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State of Health

Three Things You Can Do To Get Healthy

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TULSA, Oklahoma -

One thing is for sure, doctors say the only way Oklahomans can truly change the state of our health, is by taking charge of their own choices.
As director of the St. John Siegfried Health Club, Ann Walton is obviously delighted when folks hit the gym.
"This is what it takes, and these three people come every single day, don't you?" said Ann Walton.
As an exercise specialist, she also knows coming to the gym isn't enough.
"I believe we are losing what normal should be," she said.
The human body was designed to move, and even if you hit the gym every day, you could still endanger your health just by sitting too much.
Researchers at the Mayo Clinic say modern Americans sit 13 to 15 hours a day, with lots of time spent stuck in front of a computer. The solution is simple: get up every 15 minutes or so and give your body a break.

"When you sit, your hip flexors become tight, your back gets tight.  The way you move - we're like the turtle people," Walton said. "We're turning back into the Neanderthals."

In fact, some studies show regular movement is even more important than structured exercise, and moving throughout the day will lead you directly into another important health habit - getting a good night's sleep.

Taylor Weddington is the manager of St. John Medical Center's Sleep Disorder Center. 
What looks like a hotel room is actually part of the Sleep Disorders Center at St. John Medical Center.  Their program is part of a booming industry designed to help some 40 million sleep-deprived Americans get a better night's rest.
"A lot of times people have been so tired for so long that they don't even know its a problem," Weddington said.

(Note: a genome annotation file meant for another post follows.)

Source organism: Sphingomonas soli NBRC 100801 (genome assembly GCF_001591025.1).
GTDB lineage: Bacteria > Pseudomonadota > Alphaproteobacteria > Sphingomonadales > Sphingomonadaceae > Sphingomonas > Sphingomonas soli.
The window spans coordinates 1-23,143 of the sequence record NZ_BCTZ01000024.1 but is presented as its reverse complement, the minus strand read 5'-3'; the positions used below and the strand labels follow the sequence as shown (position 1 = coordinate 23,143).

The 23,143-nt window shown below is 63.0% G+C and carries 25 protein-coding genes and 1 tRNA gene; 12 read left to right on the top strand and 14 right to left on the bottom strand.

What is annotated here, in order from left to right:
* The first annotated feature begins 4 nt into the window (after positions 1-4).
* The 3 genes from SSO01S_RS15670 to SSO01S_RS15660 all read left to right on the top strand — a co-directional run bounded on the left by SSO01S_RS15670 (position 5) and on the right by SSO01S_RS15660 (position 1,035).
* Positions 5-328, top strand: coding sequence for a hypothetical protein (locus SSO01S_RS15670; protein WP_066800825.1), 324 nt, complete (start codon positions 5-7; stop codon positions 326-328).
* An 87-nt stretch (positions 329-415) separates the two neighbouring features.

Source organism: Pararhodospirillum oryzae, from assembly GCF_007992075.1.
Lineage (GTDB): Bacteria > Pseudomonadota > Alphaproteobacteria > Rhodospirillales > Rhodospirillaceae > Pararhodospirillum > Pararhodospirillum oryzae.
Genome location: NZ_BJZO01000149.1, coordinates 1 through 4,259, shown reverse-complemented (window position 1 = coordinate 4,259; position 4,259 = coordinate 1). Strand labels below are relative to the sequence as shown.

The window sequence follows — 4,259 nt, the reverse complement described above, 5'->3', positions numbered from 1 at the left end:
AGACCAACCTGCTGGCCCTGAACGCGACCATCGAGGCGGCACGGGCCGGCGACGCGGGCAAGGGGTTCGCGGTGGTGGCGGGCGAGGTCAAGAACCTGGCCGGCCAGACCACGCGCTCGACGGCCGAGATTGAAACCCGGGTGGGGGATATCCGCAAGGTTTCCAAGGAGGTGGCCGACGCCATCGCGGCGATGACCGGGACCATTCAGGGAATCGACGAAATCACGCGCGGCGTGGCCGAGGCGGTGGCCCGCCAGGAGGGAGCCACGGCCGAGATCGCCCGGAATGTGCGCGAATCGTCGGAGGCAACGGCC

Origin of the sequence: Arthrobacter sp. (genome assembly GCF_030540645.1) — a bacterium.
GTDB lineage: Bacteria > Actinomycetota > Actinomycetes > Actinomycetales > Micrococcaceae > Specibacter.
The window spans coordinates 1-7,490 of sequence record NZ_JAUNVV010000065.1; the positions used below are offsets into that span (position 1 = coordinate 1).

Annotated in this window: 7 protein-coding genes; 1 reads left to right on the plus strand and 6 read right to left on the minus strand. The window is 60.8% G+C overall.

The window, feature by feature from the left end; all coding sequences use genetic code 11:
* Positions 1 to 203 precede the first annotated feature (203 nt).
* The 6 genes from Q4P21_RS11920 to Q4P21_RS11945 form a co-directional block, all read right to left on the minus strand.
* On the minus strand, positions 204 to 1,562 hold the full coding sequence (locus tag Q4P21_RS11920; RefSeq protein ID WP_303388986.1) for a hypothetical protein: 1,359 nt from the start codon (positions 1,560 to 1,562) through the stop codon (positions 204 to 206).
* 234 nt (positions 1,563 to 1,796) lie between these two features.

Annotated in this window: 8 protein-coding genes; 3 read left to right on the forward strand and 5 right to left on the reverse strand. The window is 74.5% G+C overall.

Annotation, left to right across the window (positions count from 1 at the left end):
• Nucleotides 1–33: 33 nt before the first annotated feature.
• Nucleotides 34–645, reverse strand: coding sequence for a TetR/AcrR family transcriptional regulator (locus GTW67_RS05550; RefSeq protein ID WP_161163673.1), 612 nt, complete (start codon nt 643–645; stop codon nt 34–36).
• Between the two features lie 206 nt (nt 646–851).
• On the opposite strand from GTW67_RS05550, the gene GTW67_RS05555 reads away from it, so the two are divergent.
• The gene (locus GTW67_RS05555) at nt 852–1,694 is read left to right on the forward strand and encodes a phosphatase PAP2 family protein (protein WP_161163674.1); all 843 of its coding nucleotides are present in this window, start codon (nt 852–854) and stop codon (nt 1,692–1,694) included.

Scientists are still unraveling the mysteries of sleep, but it's increasingly clear, lack of it can affect virtually every aspect of your life.
"It can be associated with obesity, with depression.  It can cause sleep apnea, which if severe can be a risk factor for heart disease or strokes," said Taylor Weddington, St. John Sleep Disorder Center.
Lack of sleep can give you the munchies, put you at risk for Alzheimer's and costs the economy billions of dollars.  That's why you need to know about something called "sleep hygiene," a routine that gives you your best chance of getting the recommended seven to nine hours of sleep a night.
For starters, avoid the blue light that comes from your laptop or cell phone.
"It will actually inhibit sleep - sometimes for hours after you've seen a blue light," Weddington said.
Other recommendations:

  • Limit daytime naps to 30 minutes
  • Steer clear of food close to bedtime
  • Watch out for alcohol.  It may help you fall asleep faster, but it also makes you more likely to wake up during the night.  

 Now that you're well rested and moving, it's time to put healthy fuel into that body. The important message here is: it's OK to start small.
"A lot of times it just takes a lot of little steps to make really big changes," said Dietician Rachel Vincent. "So not buying the chips, not buying the soda - start just with that."
As a dietician, Rachel Vincent says there's nothing more important for your family's health than eating more fruits and vegetables.  As a busy mom, she has a lot of strategies to help make that goal a little easier.  
"I do a lot of ordering groceries online.  Just because that way there are no impulse buys and things that might not be as healthy,  and you can also stay on a budget that way," she said.
Vincent is also a big fan of local companies such as Local Farm that deliver fruits and and veggies right to your door.  And getting organized is key. Doing your prep work ahead of time - even freezing meals in advance - can make the difference between a healthy family meal and another night of fast food.
It's all about finding out what works for you.

"Absolutely. The best program for you is the one you can stick with for a lifetime," said Rachel Vincent, dietician.

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